What happened to President Obama? His wax wings having melted, he is the man who fell to earth. What happened to bring his popularity down farther than that of any new president in polling history save Gerald Ford (post–Nixon pardon)?
The conventional wisdom is that Obama made a tactical mistake by farming out his agenda to Congress and allowing himself to be pulled left by the doctrinaire liberals of the Democratic congressional leadership. But the idea of Harry Reid and Nancy Pelosi pulling Obama left is quite ridiculous. Where do you think he came from, this friend of Chavista ex-terrorist William Ayers, of PLO apologist Rashid Khalidi, of racialist inciter Jeremiah Wright?
But forget the character witnesses. Just look at Obama’s behavior as president, beginning with his first address to Congress. Unbidden, unforced, and unpushed by the congressional leadership, Obama gave his most deeply felt vision of America, delivering the boldest social-democratic manifesto ever issued by a U.S. president. In American politics, you can’t get more left than that speech and still be on the playing field.
In a center-Right country, that was problem enough. Obama then compounded it by vastly misreading his mandate. He assumed it was personal. This, after winning by a mere seven points in a year of true economic catastrophe, of an extraordinarily unpopular Republican incumbent, and of a politically weak and unsteady opponent. Nonetheless, Obama imagined that, as Fouad Ajami so brilliantly observed, he had won the kind of banana-republic plebiscite that grants caudillo-like authority to remake everything in one’s own image.
Accordingly, Obama unveiled his plans for a grand makeover of the American system, animating that vision by enacting measure after measure that greatly enlarged state power, government spending, and national debt. Not surprisingly, these measures engendered powerful popular skepticism that burst into tea-party town-hall resistance.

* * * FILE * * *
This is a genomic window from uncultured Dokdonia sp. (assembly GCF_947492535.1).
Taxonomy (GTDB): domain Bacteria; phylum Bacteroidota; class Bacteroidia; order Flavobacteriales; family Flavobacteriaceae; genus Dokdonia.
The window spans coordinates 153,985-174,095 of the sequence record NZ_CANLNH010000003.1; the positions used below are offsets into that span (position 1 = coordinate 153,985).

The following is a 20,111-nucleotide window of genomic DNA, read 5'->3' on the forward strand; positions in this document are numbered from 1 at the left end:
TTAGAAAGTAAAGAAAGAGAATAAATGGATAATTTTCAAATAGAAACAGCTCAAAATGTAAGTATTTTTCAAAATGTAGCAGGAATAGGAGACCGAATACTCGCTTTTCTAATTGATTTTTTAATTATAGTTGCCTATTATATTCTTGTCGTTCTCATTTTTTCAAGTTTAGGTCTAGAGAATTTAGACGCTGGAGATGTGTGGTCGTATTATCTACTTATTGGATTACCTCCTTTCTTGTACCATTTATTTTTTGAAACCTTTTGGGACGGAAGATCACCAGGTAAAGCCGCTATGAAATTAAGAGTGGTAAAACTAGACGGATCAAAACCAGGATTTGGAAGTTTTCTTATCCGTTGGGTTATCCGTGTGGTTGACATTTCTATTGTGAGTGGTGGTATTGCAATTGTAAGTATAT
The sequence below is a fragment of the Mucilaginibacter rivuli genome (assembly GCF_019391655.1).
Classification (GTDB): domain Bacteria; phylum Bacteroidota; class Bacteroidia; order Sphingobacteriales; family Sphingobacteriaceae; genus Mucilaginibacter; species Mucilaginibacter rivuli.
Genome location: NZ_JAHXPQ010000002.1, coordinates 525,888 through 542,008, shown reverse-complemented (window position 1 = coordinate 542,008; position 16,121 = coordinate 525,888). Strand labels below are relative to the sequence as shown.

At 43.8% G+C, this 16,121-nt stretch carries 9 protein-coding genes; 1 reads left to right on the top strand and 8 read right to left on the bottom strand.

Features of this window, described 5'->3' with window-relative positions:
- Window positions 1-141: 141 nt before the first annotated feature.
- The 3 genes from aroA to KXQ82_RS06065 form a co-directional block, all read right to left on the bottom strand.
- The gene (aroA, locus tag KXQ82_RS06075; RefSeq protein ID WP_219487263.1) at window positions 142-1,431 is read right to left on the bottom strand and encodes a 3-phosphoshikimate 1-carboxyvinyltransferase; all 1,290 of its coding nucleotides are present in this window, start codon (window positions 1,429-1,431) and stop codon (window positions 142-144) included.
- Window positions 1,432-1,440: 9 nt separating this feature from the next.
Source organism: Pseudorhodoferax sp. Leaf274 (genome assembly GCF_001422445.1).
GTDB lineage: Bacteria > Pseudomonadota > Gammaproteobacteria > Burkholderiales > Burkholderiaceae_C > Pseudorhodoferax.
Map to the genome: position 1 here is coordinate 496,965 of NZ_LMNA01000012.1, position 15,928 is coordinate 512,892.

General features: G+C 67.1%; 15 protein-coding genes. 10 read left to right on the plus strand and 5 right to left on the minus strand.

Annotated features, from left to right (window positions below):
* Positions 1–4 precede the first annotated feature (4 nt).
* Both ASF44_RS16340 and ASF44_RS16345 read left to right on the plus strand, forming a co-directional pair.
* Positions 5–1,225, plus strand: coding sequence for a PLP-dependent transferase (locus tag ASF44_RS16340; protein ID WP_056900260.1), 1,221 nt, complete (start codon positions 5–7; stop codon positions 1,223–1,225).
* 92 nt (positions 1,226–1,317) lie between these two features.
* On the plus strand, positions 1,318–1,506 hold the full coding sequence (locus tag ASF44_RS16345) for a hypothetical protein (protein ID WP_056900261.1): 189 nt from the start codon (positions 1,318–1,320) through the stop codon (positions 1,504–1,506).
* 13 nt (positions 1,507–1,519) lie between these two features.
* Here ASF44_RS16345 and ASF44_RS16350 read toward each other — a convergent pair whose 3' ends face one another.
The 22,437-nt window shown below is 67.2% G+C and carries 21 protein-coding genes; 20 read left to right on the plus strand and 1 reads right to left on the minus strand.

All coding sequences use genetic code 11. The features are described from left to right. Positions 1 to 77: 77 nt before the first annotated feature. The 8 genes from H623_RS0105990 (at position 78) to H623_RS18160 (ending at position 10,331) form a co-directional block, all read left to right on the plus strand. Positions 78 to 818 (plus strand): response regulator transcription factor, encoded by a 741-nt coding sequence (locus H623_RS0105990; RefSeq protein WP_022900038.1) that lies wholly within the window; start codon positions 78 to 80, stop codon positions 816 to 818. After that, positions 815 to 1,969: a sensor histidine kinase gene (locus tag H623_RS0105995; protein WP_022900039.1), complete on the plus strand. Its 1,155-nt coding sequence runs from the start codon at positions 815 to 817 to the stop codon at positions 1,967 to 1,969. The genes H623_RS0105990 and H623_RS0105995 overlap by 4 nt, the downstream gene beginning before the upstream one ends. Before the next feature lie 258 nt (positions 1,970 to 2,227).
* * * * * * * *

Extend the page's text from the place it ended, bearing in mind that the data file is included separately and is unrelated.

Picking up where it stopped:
Obama’s reaction to that resistance made things worse. Obama fancies himself tribune of the people, spokesman for the grass roots, harbinger of a new kind of politics from below that would upset the established lobbyist special-interest order of Washington. Yet faced with protests from a real grassroots movement, his party and his supporters called it a mob — misinformed, misled, irrational, angry, unhinged, bordering on racist. All this while the administration was cutting backroom deals with every manner of special interest — from drug companies to auto unions to doctors — in which favors worth billions were quietly and opaquely exchanged.
“Get out of the way” and “don’t do a lot of talking,” the great bipartisan scolded opponents whom he blamed for creating the “mess” from which he is merely trying to save us. If only they could see. So with boundless confidence in his own persuasiveness, Obama undertook a summer campaign to enlighten the masses by addressing substantive objections to his reforms.
Things got worse still. With answers so slippery and implausible and, well, fishy, he began jeopardizing the most fundamental asset of any new president — trust. You can’t say that the system is totally broken and in need of radical reconstruction, but nothing will change for you; that Medicare is bankrupting the country, but $500 billion in cuts will have no effect on care; that you will expand coverage while reducing deficits — and not inspire incredulity and mistrust. When ordinary citizens understand they are being played for fools, they bristle.
After a disastrous summer — mistaking his mandate, believing his press, centralizing power, governing left, disdaining citizens for (of all things) organizing — Obama is in trouble.
Let’s be clear: This is a fall, not a collapse. He’s not been repudiated or even defeated. He will likely regroup and pass some version of health-insurance reform that will restore some of his clout and popularity.
But what has occurred — irreversibly — is this: He’s become ordinary. The spell is broken. The charismatic conjurer of 2008 has shed his magic. He’s regressed to the mean, tellingly expressed in poll numbers hovering at 50 percent.
For a man who only recently bred a cult, ordinariness is a great burden, and for his acolytes, a crushing disappointment. Obama has become a politician like others. And like other flailing presidents, he will try to salvage a cherished reform — and his own standing — with yet another prime-time speech.
But for the first time since election night in Grant Park, he will appear in the most unfamiliar of guises — mere mortal, a treacherous transformation to which a man of Obama’s supreme self-regard may never adapt.